by Hans Rollmann



Conception Bay in 1766 was the most populous area in Newfoundland. From its principal towns of Harbour Grace and Carbonear merchants carried out an active cod fishery and thriving trade with England and the major ports in Europe. After the collapse of earlier seventeenth century experiments with colonization, settlement had been less ordered, even officially frowned upon but conceded nonetheless, lest a neglect might expose the area to French dominance. Also the immigration of Irish from the Southeast of Ireland employed in the Fishery reached a new height in the 1760s. The demographic equilibrium was not threatened, but a good third of the population was now Roman Catholic, the rest West Country Englishmen or traders and planters from Jersey and elsewhere. To deal with DE FACTO settlement without formal colonial status, rudimentary institutions of law, commerce, and administration had come into place, notably a magistracy in Harbour Grace, the capital harbour in the area. The relative prosperity of the area generated a great optimism about the island's future, and with it hopes for a more ordered society. But also the downside of population growth asserted itself, such as occasional riots by disenfranchised Irish Catholics. The need for the building of a public gaol in Harbour Grace in the 1760s reflects the tensions in the growing outport. Both the optimism of residential growth and concern over controlling the Irish Catholic population may have contributed to the erection of a church and a petition by the Conception Bay locals to secure an Anglican minister.

The beginning of a continuing Anglican presence on the island dates from the arrival of the Rev. John Jackson in 1701, following a private subscription by local residents. Jackson's support in 1703 through the newly-founded Society for the Propagation of the Gospel in Foreign Parts initiated an enduring relationship between Newfoundland Anglicans and the S.P.G., which, for better or worse, made the missionaries on the island dependent upon an agency far removed from their field of activity. The Anglican missionaries of Newfoundland were especially hampered by a colonial policy that exhibited ambivalent and often hostile attitudes toward settlement. This policy prevented the establishment of a successful glebe and vestry system prevalent in other colonies and so important for an effective ecclesiastical presence in the Americas. And the absence of a local legislature robbed Anglicans of the constitutional entrenchment of preferences characteristic of the "Established Church" elsewhere and made the local ministers precariously dependent upon the favours or disfavours of the many and often changing governors. Although Newfoundland had been the example quoted by Thomas Bray in 1700, when seeking public support for his plan of a Society for the Propagation of the Gospel in Foreign Parts, the same Newfoundland throughout the eighteenth century became an exception to the initial S.P.G. design of establishing within a short time self-supporting parishes in the colonies.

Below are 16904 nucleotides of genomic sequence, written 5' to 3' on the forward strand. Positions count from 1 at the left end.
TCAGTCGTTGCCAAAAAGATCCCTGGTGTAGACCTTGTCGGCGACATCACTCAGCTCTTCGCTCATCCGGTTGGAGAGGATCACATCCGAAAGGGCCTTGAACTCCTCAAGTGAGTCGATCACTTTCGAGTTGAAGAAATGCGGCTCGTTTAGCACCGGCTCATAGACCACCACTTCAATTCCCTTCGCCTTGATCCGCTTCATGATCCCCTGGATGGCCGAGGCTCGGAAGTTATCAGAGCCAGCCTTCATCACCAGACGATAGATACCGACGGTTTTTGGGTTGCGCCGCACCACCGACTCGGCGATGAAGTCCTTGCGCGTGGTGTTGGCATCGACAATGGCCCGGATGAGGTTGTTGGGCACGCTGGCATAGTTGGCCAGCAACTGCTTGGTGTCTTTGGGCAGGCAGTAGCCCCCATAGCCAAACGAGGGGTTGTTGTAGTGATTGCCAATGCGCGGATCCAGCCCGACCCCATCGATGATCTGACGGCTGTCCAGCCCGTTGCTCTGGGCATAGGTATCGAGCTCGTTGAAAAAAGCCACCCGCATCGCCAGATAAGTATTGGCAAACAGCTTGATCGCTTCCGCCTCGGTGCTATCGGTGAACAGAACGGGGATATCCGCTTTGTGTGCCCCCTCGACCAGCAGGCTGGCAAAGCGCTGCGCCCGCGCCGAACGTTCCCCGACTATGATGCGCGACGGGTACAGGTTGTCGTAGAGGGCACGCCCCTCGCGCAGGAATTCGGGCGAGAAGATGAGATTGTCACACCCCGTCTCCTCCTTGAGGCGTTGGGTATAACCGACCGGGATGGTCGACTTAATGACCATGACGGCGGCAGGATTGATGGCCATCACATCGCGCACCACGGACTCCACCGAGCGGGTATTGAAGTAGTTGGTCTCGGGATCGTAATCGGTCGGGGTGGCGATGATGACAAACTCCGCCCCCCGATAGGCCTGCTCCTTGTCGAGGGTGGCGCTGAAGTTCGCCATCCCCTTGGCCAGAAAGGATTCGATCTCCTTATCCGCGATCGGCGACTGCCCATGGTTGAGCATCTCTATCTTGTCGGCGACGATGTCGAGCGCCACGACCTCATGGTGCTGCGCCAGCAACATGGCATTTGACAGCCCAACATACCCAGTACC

In 1764 there were two S.P.G. supported clergymen in Newfoundland: the Reverend Edward Langman, a St. John's veteran minister, and the Reverend James Balfour, a convert from Scotch Presbyterianism, who was stationed in Trinity. Although Governor Palliser was greatly responsible for the retarded colonization of Newfoundland during the eighteenth century, he considered the presence of religion a controlling mechanism for pacifying the masses and was thus not opposed to a minister in the most populous region of Newfoundland. In Labrador he encouraged the Moravian mission among the Inuit for similar reasons, so that the natives would not interfere with the trade in Southern Labrador. In 1764, the year in which a church was being built in Harbour Grace, Palliser may very well have had the Conception Bay area in mind when he observed that the inhabitants of Newfoundland "live as mere savages without religion, without marrying or christening their children ... who spend the Lord's Day in idleness and debauchery, every one living as he likes." The call for a third minister, to serve the Conception Bay communities, followed a predictable pattern: private subscription for the building of a church and the maintenance of a minister by the merchants and inhabitants. Not common, however, was that the religious initiative came from a Calvinistic dissenter. It explains, however, the subsequent choice of minister: the Rev. Laurence Coughlan.

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